RSF School District will not renew policy on allowing teachers’ children to attend

The R. Roger Rowe School campus.
(Karen Billing)

The Rancho Santa Fe School board declined the Rancho Santa Fe Faculty Association’s request to reinstate a policy that would allow teachers’ children to enroll in R. Roger Rowe School.

In August, the Rancho Santa Fe Faculty Association (RSFFA) requested new language for Board Policy 4111 which was amended in 2016 limiting the enrollment to only teachers’ children previously enrolled and their siblings. The RSFFA initially asked that 20 students would be allowed to be enrolled, however, considering the most current data, this month they were open to 10 enrollment spots.

Last month the board voted 3-2 to study the feasibility of reinstating the policy and at the Nov. 18 meeting, the majority had enough information on the potential impacts to the budget and class sizes to make a decision.

“On a personal level, this is a policy that I have a natural inclination to want to support,” wrote Trustee John Tree in a statement read into the record by President Kali Kim—he was pulled away to military duty at the Pentagon and could not attend the meeting. “After careful consideration of all of the conclusion is that the board should not reinstate this policy. In my view, the potential negatives outweigh the potential benefits and therefore we should not pursue it. I do not want to put an unfavorable financial burden on the district.”

As a basic aid district, the district would not receive funding to educate students from outside of the district and the board has stated that it could put a strain on the RSF Education Foundation to raise funds to support additional students. With the district’s hard cap on class sizes of 20:1, there could also be the budget impactions of adding additional teachers.

Neighboring school districts such as Solana Beach, Del Mar, Cardiff, Poway and San Marcos all have policies that allow teachers’ children to attend their schools. In Rancho Santa Fe’s Board Policy 4111, previously up to 15 teachers’ children were allowed to be enrolled at Rowe.

The policy had a sunset clause which ended it every three years unless a contract agreement was made—teacher Steve Rossier said it was used as leverage against the teachers in negotiations and eventually the conflict and tension over the policy was resolved by its termination in 2016.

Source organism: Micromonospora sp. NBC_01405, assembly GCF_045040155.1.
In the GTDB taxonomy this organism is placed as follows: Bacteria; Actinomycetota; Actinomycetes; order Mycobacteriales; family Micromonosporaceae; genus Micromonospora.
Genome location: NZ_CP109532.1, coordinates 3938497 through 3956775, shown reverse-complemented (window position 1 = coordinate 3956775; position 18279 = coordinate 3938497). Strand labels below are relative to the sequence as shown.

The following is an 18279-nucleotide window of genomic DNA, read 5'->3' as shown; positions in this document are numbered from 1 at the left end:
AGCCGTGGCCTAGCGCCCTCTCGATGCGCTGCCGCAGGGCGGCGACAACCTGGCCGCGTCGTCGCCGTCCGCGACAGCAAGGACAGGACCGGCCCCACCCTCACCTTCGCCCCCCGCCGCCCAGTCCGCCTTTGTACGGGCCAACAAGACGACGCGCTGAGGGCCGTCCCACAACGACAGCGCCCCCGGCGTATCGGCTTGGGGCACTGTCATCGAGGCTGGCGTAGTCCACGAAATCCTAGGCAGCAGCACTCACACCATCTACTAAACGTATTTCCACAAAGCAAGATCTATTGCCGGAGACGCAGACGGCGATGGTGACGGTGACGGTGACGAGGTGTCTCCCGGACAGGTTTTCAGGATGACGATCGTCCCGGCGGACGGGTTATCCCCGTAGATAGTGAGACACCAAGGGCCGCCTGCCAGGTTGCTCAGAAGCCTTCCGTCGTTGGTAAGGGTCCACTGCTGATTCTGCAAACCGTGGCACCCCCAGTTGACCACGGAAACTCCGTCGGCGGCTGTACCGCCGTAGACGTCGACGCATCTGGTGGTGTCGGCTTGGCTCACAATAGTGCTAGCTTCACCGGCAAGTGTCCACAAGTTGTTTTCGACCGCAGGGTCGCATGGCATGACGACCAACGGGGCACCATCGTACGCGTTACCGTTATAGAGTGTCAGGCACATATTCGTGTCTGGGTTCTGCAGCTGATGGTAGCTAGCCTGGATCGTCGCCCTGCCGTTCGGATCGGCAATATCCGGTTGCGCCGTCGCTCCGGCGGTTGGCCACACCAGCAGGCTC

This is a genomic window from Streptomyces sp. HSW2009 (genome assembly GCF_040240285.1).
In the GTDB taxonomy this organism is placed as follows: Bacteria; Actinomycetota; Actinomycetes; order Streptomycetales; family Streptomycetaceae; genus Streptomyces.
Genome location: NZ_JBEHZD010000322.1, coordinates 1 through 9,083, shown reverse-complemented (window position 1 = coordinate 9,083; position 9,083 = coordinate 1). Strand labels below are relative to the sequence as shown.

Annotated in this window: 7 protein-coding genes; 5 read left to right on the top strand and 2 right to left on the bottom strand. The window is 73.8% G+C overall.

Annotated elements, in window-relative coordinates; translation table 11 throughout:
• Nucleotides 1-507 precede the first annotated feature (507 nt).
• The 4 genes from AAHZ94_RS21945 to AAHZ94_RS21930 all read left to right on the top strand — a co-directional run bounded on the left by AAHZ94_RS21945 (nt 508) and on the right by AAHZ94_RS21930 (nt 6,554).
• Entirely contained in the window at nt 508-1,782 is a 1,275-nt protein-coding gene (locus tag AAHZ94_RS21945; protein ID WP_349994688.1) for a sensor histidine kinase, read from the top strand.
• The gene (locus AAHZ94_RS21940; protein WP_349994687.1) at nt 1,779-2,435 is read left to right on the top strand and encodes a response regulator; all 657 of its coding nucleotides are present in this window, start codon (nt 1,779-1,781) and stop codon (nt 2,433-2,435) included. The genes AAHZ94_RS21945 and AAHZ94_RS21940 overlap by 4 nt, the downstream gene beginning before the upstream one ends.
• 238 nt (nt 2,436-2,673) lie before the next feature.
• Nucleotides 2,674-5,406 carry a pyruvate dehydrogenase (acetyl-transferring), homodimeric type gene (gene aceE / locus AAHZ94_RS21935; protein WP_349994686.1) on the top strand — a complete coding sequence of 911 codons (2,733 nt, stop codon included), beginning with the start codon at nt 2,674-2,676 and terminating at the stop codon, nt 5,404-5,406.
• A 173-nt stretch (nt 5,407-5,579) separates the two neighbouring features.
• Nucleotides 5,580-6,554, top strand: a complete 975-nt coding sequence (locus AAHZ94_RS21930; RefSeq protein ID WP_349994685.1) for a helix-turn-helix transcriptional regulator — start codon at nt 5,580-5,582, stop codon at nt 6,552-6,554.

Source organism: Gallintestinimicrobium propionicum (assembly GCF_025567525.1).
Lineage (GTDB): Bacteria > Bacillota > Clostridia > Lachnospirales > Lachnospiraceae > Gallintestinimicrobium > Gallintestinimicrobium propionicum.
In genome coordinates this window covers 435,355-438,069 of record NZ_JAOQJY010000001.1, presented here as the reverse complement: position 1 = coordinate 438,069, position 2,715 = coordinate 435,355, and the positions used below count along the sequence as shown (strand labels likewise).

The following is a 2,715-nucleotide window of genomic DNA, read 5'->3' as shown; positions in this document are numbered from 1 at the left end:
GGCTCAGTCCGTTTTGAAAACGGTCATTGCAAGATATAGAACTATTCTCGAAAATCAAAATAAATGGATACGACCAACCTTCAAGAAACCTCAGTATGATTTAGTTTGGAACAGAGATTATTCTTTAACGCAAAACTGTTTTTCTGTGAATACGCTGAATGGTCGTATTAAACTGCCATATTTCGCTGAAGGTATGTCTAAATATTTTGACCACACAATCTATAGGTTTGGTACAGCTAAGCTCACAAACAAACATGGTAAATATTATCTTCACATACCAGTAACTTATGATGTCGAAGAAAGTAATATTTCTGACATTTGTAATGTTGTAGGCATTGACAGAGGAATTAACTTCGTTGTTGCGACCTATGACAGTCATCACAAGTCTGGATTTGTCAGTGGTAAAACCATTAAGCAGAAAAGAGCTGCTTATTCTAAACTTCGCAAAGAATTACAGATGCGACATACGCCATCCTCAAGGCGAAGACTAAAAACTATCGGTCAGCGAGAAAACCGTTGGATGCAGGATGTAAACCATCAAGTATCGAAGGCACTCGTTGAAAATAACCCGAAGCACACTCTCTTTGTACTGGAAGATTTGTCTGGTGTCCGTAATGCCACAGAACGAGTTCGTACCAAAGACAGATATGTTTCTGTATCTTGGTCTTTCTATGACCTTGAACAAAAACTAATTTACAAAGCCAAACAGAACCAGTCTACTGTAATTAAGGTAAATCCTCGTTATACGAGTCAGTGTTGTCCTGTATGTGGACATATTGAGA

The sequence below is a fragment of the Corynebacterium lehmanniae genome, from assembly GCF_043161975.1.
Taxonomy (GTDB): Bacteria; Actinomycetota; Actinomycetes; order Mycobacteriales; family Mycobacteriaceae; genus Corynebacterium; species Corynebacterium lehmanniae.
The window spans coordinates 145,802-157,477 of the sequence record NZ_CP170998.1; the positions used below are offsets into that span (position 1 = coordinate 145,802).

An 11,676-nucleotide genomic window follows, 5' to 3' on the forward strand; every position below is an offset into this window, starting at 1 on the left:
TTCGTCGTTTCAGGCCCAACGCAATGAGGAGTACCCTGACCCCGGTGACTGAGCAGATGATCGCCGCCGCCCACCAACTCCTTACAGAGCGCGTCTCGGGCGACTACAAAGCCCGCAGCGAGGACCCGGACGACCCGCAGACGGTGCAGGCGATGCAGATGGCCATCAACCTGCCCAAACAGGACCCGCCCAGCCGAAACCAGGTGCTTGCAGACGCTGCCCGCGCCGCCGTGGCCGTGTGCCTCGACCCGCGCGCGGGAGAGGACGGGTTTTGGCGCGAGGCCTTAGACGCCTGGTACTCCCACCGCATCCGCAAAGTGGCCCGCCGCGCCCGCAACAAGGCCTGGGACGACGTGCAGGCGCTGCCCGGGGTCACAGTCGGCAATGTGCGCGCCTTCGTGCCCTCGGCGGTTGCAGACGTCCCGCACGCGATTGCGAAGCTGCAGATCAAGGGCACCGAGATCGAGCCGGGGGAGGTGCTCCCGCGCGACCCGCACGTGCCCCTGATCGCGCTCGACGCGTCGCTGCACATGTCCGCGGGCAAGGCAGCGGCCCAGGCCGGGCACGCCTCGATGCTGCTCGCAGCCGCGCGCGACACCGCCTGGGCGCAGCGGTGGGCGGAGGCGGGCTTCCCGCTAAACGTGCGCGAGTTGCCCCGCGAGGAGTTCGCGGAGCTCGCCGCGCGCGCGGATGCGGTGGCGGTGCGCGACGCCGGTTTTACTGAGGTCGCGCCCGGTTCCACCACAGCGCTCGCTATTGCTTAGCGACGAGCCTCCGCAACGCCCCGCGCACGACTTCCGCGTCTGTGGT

At the time, there were seven teachers who had 10 children at the school. Rossier said the most teachers’ children they ever had enrolled at the school was 11.

Currently, five teachers’ children are enrolled this year with a projection of a peak of 12 students to be enrolled through 2029 based on current, full-time, tenured staff. According to a RSFFA survey, there are a handful of non-tenured staff members who have shown interest in enrolling their children if they are still employed and tenured in the future.

“Certainly there are some year-to-year costs but not to the point where the number of teachers’ kids would put the district in financial jeopardy,” Rossier said.

During public comment, several teachers spoke in support of reinstating the policy.

“I couldn’t wait for my future children to attend here,” said teacher Jen Overstreet. As she loves the school and the community, Overstreet said it was “crushing” when the policy was revoked shortly after she returned from her maternity leave.

Teachers said that reinstating the policy would be a sign of mutual respect, help the district attract and retain qualified candidates and would lift staff morale: “It’s pro-family, pro-teacher and pro-community,” said teacher Ali Munson.

Board Vice President Jee Manghani said looking at budget pressures and deficits potentially getting bigger, he could not support reinstating the policy.

The board’s approved budget for 2021-22 does predict a surplus due to one-time federal and state funding to help address the impact of the pandemic. Earlier this year Allison Oppeltz, director of finance, warned that in the 2022-23 school year and beyond the district may face a deficit due to an increase in expenditures such as special education, retirement contributions and unemployment insurance.

“This is a brutal decision for me,” said Trustee Annette Ross in her comments. “We all really love our teachers here a lot. This is hard to say no but I have to say no.”